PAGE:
Target Corporation (NYSE:TGT) operates general merchandise stores in the United States and Canada. Target is a dividend champion, which has paid dividends since 1965 and raised them every year for 49 years in a row.
The most recent dividend increase was in June 2016, when the Board of Directors approved a 7.10% increase in the quarterly dividend to 60 cents per share.
Over the past decade this dividend growth stock has delivered an annualized total return of 1.60% to its shareholders. Future returns will be dependent on growth in earnings and dividend yields obtained by shareholders.
More recently, the stock price has been hammered by a decline in earnings expectations. This is why I wanted to take another look at Target.
The company has managed to deliver a 3.60% average increase in annual EPS over the past decade. Target is expected to earn $4.01 per share in 2018 and $5.80 per share in 2019. In comparison, the company earned $4.09 per share for fiscal year 2017.
Between 2005 and 2016, the number of shares outstanding has decreased from 912 million to 582.5 million. The decrease in shares outstanding through consistent share buybacks adds an extra growth kick to earnings per share over time. I do not like the fact that the net income between 2007 and 2017 decreased from $2.787 billion to $2.669 billion.
Target focuses on affluent consumers with its upscale stores. Its customer base is somewhat different than that of competitor Wal-Mart. Many of Target’s customers enjoy shopping there, and are attracted by the appeal of offerings and overall atmosphere within the stores. Target’s stores are generally more appealing than those of Wal-Mart, and are cleaner.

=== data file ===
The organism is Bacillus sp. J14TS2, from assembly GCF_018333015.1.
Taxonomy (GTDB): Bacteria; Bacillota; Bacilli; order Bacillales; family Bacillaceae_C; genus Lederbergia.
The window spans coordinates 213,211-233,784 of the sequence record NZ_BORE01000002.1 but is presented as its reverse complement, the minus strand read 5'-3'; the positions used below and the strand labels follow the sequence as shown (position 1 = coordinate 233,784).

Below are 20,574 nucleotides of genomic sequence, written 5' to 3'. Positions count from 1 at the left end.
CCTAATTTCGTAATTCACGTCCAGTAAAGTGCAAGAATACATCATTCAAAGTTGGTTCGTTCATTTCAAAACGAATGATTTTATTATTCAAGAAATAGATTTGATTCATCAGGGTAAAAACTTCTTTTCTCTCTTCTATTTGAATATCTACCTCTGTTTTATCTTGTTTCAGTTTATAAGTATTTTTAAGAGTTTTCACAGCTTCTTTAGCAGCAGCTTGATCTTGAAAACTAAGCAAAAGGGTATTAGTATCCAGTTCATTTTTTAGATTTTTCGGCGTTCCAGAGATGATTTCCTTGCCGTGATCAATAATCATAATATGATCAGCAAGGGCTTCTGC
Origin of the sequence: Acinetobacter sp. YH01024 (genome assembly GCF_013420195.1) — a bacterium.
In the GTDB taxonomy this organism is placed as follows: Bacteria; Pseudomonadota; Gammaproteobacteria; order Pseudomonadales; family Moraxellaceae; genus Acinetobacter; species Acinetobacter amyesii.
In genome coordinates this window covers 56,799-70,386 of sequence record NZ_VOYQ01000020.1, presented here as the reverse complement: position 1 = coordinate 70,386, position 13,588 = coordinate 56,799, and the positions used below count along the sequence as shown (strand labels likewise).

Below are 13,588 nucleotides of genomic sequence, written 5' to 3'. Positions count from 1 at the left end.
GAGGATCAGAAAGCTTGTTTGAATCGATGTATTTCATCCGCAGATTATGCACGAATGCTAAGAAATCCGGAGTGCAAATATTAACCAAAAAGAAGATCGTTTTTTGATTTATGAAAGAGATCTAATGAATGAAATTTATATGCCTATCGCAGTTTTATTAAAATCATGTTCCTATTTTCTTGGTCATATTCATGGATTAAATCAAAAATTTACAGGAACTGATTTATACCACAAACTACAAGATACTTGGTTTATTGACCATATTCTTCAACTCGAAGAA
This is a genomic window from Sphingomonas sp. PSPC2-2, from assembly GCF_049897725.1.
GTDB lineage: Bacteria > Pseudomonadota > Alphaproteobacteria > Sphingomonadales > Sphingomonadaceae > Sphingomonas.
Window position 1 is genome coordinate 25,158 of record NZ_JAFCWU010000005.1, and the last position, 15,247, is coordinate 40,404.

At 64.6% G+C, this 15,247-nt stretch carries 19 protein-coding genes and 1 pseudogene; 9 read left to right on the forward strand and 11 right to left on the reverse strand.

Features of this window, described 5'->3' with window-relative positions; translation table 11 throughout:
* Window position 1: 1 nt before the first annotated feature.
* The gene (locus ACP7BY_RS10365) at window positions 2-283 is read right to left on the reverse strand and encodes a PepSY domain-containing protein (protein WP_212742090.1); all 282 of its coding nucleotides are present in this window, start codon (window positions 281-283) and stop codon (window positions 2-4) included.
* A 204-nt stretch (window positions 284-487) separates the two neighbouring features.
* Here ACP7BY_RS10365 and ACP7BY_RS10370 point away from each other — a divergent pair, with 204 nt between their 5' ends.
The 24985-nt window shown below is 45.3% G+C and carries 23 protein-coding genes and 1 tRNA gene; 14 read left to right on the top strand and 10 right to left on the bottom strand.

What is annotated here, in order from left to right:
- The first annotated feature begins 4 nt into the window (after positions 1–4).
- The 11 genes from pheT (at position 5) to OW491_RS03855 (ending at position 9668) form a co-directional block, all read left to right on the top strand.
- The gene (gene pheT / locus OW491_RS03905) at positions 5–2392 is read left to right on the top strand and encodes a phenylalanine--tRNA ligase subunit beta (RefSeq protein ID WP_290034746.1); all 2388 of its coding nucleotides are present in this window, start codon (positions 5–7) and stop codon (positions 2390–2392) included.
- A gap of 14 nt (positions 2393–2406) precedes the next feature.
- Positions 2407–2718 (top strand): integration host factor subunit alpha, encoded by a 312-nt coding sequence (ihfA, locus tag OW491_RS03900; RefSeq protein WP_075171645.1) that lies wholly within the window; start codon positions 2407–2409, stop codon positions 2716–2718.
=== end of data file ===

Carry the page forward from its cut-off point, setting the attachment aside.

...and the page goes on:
In addition, Target manages to retain shoppers with its RedCard. Shoppers who use the Target Card get a discount, but also tend to spend more than the average purchaser. In addition, the company has been able to drive more traffic with sales of grocery/food items.
What is the competitive advantage of Target?
I believe that the company offers a unique shopping experience that competitors like Wal-Mart do not offer. I also believe that Target looks for a certain type of consumer, who does not like the assortment of goods and the experience that Wal-Mart provides, yet still wants to get a bargain. The company has been able to offer fashion chic items, which draw the specific type of shopper they target.
The company also offers convenient locations for shoppers, who come to Target for its quality merchandise. I believe that shares could deliver a very good return to investors who are willing to weather near-term turbulence at the company.
Growth for Target could be driven by expansion of number of stores in the US, growth in same-store sales, as well as expanding online sales. The company is targeting cost cuts, in order to boost margins. I am more interested in increasing the number of stores, in order to increase penetration in the US.
Relative to the number of Wal-Mart stores in the US, I still believe there could be areas of new store development for Target, as long as this is executed in a smart way of course. Unfortunately, the number of stores has gone nowhere since 2010.
Despite the issues that Target experienced with its Canadian expansion in 2013-2015, I think that the company may have an opportunity to expand internationally. This is a driver which could propel earnings per share forward for the next 20 years. It has to be executed better than the Canadian store fiasco however.
Another driver for future growth could be the CityTarget stores, which are smaller, but provide the option to locate in densely populated areas. Those stores could have better productivity due to higher potential traffic and higher inventory turnover because of that.